Nonmelanoma Skin Cancer: Disease-Specific Quality-of-Life Concerns and Distress

George Radiotis

Nicole Roberts

Zofia Czajkowska

Manish Khanna

Annett Körner

nonmelanoma skin cancer, basal cell carcinoma, squamous cell carcinoma, psychosocial concerns, quality of life, distress, importance of appearance
ONF 2013, 41(1), 57-65. DOI: 10.1188/14.ONF.57-65

Purpose/Objectives: To provide a better understanding of the disease-specific quality-of-life (QOL) concerns of patients with nonmelanoma skin cancer (NMSC).

Design: Cross-sectional.

Setting: Skin cancer clinic of Jewish General Hospital in Montreal, Quebec, Canada.

Sample: 56 patients with basal cell carcinoma and/or squamous cell carcinoma.

Methods: Descriptive and inferential statistics applied to quantitative self-report data.

Main Research Variables: Importance of appearance, psychological distress, and QOL.

Findings: The most prevalent concerns included worries about tumor recurrence, as well as the potential size and conspicuousness of the scar. Skin cancer-specific QOL concerns significantly predicted distress manifested through anxious and depressive symptomology. In addition, the social concerns related to the disease were the most significant predictor of distress.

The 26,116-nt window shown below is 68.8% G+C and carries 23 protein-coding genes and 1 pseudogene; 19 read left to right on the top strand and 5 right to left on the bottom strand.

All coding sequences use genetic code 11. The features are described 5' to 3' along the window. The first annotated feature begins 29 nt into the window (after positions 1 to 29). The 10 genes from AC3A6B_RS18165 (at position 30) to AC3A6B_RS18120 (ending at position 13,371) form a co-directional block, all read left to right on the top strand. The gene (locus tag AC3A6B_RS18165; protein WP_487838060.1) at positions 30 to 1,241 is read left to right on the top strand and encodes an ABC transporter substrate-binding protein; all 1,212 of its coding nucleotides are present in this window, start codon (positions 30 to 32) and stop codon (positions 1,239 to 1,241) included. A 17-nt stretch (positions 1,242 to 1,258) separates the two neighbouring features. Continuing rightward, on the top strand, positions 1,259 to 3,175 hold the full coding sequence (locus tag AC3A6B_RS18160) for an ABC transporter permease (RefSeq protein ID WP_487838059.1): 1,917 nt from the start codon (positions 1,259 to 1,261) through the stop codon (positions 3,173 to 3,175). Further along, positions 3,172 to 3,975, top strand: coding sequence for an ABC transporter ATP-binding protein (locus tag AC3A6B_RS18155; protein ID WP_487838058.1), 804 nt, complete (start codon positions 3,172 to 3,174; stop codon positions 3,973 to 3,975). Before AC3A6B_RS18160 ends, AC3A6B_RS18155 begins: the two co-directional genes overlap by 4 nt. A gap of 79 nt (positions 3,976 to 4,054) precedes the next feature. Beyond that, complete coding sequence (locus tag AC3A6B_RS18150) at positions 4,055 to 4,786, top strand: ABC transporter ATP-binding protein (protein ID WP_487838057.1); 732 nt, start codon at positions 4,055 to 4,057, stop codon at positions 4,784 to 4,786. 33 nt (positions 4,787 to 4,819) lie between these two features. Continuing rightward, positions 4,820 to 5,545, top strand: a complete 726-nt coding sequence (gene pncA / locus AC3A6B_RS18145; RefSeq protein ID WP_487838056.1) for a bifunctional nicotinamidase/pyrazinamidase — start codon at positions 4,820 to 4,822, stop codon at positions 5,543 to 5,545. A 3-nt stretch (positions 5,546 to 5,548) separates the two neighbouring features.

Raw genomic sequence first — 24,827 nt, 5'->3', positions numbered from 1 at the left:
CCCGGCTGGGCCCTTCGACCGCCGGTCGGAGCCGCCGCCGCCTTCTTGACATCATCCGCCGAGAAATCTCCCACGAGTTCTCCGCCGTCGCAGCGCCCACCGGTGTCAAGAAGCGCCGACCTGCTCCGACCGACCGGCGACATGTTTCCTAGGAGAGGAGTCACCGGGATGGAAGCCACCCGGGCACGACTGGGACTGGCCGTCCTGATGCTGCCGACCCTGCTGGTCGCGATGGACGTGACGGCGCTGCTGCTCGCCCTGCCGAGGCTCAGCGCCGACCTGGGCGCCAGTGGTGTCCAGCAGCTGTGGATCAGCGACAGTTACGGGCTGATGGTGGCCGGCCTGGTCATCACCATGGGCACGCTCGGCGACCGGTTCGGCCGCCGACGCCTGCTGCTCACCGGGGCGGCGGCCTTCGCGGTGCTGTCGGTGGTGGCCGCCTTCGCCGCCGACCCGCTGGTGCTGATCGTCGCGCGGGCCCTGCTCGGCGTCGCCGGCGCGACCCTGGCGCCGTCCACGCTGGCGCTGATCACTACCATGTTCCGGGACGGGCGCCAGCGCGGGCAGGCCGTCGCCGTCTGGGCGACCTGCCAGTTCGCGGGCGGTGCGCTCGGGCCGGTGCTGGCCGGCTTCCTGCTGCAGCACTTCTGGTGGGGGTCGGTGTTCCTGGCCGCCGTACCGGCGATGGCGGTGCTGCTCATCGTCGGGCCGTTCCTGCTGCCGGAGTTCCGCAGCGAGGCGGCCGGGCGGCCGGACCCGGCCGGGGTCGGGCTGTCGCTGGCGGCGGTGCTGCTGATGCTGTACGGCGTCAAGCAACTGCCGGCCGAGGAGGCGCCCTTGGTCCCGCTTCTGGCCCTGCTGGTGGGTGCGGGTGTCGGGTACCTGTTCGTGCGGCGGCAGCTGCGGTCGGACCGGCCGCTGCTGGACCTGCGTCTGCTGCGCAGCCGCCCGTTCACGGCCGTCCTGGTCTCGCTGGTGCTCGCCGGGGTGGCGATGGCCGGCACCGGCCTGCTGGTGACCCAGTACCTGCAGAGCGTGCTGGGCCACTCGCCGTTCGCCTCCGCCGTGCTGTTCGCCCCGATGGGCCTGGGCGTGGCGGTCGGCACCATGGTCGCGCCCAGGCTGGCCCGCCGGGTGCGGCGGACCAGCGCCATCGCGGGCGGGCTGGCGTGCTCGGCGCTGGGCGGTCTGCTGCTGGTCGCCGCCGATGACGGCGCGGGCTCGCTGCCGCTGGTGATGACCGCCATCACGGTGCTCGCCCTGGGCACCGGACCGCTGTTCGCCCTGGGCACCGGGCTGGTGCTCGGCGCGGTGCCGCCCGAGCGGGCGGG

Conclusions: The findings of this study provide healthcare professionals with a broad picture of the most prevalent NMSC-specific concerns, as well as the concerns that are of particular importance for different subgroups of patients.

Implications for Nursing: Nurses are in a position to provide pivotal psychosocial and informational support to patients, so they need to be aware of the often-overlooked psychosocial effects of NMSC to address these issues and provide optimal care.

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